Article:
Plenty of evidence? Great! This is what we’ve all been waiting for. We’ll give you a few excerpts, enhanced with our Curmudgeonly commentary, and some bold font for emphasis. Because we don’t like to embarrass people (unless they’re politicians or otherwise in the public eye), we’ll omit the writer’s name and city. Okay, here we go:
Evolution is an implausible theory based on unproved assumptions. The evidence for both evolution and creation is the same; it’s all around us. Which tenet of faith is the most logical?
M’god — what a beginning! We’ve got an “implausible theory,” based on “unproved assumptions,” and it’s a “tenet of faith.” We assume that’s in contrast to creationism, which is entirely plausible, rests only on proven assumptions, and isn’t faith-based at all. Okay, now we’re ready to proceed:
Consider age: We make assumptions about a person’s age by our perception of looks, clothing, manners, etc. It’s the same with most things, but what kind of life has the person lived? Have they been sick or maybe had some plastic surgery? There are also variables in nature that can affect the perception of age.
Ah yes — that explains it. The Earth is really young, but it’s been leading a terrible life, doesn’t get enough exercise, has bad eating habits, and therefore its isotopes are all run down. That’s why it appears to be billions of years old. Let’s read on:
Until the 1500s, the consensus of opinion was Earth was only about 6,000 years old. It was Charles Lyell, a lawyer, who made the theory of uniformitarianism popular and convinced people the world was old. Most true modern geologists do not believe that theory.
Aaaargh!! It was James Hutton (1726 – 1797), not Charles Lyell (1797 – 1875), who first proposed the principle uniformitarianism. However, it may indeed be a fact that no true geologist thinks that way — depending, of course, on one’s version of The Truth™.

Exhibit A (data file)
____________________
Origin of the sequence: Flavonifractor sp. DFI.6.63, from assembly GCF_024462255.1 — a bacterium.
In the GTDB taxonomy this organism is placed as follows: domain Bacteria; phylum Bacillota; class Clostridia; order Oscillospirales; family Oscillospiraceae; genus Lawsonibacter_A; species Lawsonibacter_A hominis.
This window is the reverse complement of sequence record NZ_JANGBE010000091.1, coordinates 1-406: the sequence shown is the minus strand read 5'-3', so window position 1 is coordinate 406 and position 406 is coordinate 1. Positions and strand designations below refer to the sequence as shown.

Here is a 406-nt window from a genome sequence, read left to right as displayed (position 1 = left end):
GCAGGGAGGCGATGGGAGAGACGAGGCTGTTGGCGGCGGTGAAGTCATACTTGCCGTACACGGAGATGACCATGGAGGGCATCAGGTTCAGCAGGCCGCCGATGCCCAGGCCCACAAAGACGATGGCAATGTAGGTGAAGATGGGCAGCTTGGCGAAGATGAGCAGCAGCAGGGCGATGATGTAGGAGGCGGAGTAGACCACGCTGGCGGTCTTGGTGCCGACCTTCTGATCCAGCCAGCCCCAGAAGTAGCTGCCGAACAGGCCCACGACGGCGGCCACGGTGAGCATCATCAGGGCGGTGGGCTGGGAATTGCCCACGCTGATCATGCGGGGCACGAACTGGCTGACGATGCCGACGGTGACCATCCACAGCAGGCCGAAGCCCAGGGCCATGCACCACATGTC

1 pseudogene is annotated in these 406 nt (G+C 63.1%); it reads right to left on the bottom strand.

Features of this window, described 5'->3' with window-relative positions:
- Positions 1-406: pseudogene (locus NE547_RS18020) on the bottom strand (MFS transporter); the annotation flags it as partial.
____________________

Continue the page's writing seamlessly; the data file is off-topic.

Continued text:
This is a great letter, so far. But can the letter-writer maintain this same level of quality all the way through? We continue:
The Institute for Creation Research sent samples of coal to several different totally independent testing laboratories, from different layers and locations. The results came back all the same ages.
Powerful evidence from a reliable source! We can’t be certain, but he’s probably referring to this article from 2003, posted at the ICR website: Carbon Dating Undercuts Evolution’s Long Ages. Yeah, that’s gotta be it. That same article claims that Lyell is responsible for the idea of uniformitarianism. Here’s more from today’s letter:
There are two volcanic flows in the Grand Canyon. The top one consistently ages older than the one several rock layers deeper.
We haven’t bothered to look that one up. Debunking it is your assignment, dear reader. Your work is probably already done by this item at the TalkOrigins Index to Creationist Claims. Moving along:
Creationists have no problem with micro evolution; that’s just a term for genetic adaptation within a kind. Dogs will always be dogs; people will always be people and so on.
Yes, dogs will always be dogs. Just as wolves will always be wolves. Oh, wait — well, never mind. Skipping to the end, this is the letter-writer’s final blow against evolution:
If you are going to put your faith in evolution, you will be disagreeing with the likes of Pasteur, Lord Kelvin, Newton, Charles Boyle, Gregor Mendel and many other creation-believing scientists who developed the fields of science we study today.
We’ve dealt with most of those names before. But … Charles Boyle? That’s a new one. Wikipedia lists several men by that name, but the likeliest one is Charles Boyle, 4th Earl of Orrery. He was made a Fellow of the Royal Society in 1706. Darwin didn’t publish his theory until 1859, so there’s not much we need to say — about that Charles Boyle or any other. Perhaps he meant Charles Boyer? We’ll probably never know.
So there you are, dear reader. The letter promised us evidence for creationism. Now you’ve seen it. The rest is up to you.
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